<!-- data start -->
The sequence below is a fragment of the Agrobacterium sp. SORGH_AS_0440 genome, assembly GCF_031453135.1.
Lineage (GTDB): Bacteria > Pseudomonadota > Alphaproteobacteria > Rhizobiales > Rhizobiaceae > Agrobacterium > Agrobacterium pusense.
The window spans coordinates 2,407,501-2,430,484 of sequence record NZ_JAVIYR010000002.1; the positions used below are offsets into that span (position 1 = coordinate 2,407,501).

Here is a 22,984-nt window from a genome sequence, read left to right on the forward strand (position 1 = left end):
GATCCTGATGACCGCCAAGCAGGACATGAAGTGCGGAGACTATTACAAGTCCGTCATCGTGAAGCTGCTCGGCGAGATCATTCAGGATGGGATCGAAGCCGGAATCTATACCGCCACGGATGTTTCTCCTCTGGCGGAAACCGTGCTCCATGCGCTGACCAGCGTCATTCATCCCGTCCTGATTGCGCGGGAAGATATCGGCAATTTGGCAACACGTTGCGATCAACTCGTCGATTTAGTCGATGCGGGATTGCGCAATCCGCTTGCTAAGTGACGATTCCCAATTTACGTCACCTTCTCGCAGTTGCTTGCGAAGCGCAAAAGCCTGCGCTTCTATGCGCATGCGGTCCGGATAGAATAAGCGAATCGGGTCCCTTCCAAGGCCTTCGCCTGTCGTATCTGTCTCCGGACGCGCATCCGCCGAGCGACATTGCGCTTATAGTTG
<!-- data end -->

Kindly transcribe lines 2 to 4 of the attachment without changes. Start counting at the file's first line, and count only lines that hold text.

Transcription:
Lineage (GTDB): Bacteria > Pseudomonadota > Alphaproteobacteria > Rhizobiales > Rhizobiaceae > Agrobacterium > Agrobacterium pusense.
The window spans coordinates 2,407,501-2,430,484 of sequence record NZ_JAVIYR010000002.1; the positions used below are offsets into that span (position 1 = coordinate 2,407,501).

Here is a 22,984-nt window from a genome sequence, read left to right on the forward strand (position 1 = left end):